Of course, I could step back from the situation and talk about the changes in the economy. There are many people who can’t find jobs that would be better for them. They end up working in the service industry for wages they can barely live on. Many need to receive public assistance just to make ends meet because minimum wage in the U.S. is so very low. This ordinary man was caught in that cycle. At this point in his life, he probably won’t be able to break out of the cycle.

Explaining the cycles of the economy or the injustice in the wage scale is of no help for him. Instead, I asked him to tell me about times recently when he felt most alive. He told me of a recent camping experience. He took a friend with him whose father had died a few weeks earlier. He spoke of how he listened to his friend and tried to help him find comfort in the mountains of North Georgia. He also spoke of helping an older woman in his apartment building with errands because her physical mobility is limited. He does her grocery shopping and a few other things. As he shared with me about those examples of feeling alive, he became more relaxed and animated.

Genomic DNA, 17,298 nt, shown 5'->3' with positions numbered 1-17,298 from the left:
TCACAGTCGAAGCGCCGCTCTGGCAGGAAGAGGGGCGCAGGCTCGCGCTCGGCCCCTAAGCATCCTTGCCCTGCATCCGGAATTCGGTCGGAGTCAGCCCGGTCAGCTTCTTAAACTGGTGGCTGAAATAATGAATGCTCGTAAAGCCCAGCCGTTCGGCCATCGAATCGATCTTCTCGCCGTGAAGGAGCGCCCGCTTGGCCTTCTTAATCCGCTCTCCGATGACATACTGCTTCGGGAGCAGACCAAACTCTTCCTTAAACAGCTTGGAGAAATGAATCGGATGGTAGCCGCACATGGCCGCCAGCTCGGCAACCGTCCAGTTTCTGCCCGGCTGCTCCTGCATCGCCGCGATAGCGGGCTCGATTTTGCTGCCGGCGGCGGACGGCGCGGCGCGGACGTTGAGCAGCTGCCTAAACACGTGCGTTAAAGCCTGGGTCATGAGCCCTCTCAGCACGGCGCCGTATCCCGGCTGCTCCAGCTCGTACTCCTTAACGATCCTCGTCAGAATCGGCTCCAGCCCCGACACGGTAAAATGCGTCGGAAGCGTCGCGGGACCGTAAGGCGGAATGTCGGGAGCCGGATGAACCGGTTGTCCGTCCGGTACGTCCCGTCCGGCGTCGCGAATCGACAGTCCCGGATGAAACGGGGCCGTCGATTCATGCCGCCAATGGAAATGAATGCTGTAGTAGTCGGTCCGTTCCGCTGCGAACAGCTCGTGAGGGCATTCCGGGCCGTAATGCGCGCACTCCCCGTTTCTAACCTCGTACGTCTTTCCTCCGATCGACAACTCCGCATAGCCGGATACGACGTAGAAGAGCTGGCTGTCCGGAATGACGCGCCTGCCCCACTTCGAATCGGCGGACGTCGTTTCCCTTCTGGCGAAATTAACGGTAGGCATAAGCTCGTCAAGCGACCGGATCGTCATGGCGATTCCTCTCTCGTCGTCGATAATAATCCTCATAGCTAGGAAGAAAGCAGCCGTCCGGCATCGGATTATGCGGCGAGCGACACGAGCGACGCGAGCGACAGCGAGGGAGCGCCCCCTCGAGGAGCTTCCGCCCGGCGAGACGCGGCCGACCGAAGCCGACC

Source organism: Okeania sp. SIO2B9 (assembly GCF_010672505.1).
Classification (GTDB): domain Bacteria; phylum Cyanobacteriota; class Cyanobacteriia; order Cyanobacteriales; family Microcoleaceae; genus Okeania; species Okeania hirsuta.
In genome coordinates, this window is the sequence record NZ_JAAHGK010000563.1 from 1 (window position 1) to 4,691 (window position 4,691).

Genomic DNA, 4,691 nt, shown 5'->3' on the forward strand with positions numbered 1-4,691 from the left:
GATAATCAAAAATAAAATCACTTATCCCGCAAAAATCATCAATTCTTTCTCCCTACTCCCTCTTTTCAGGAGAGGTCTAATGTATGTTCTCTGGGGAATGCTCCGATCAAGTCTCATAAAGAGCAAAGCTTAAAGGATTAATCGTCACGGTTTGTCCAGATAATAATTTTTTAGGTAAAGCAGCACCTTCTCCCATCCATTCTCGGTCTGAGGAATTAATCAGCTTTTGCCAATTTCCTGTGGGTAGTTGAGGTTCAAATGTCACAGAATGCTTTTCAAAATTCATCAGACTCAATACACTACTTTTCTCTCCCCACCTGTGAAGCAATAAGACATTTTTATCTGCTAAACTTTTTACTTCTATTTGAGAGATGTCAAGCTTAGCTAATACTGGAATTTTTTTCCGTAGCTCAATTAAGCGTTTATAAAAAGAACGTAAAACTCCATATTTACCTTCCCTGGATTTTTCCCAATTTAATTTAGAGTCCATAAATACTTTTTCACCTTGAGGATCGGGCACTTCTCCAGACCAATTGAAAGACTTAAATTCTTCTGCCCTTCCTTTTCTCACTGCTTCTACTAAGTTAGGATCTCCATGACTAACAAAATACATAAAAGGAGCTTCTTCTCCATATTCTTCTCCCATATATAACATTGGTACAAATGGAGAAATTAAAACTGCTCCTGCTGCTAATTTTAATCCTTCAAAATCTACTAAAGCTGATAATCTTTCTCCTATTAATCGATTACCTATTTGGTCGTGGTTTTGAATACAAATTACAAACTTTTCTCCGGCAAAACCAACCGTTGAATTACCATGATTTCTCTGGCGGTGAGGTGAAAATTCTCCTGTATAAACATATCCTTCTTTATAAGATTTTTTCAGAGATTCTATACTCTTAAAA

I said that I wasn’t sure about this stuff about God’s will and I probably wouldn’t know it if it smacked me upside the head. However, I shared that I thought God was very present when he was with his friend camping and when he ran errands for an elderly neighbor. He smiled, nodded his head, and after a moment of silence said, “Yeah. You’re right. I really hadn’t thought about it that way.”

I then wanted to share some thoughts about work. I began by saying that many people think I have a job that’s always interesting because I’m a professor. I explained that I spent a great deal of my time reading and grading papers. No sooner do I get them done than there are more coming in to read. Most of the papers are a lot alike. There are times when teaching is exciting and it’s great to know that something I did helped someone grasp something new. But most days, it’s routine work. It’s just as routine as stocking shelves. It’s just a different routine.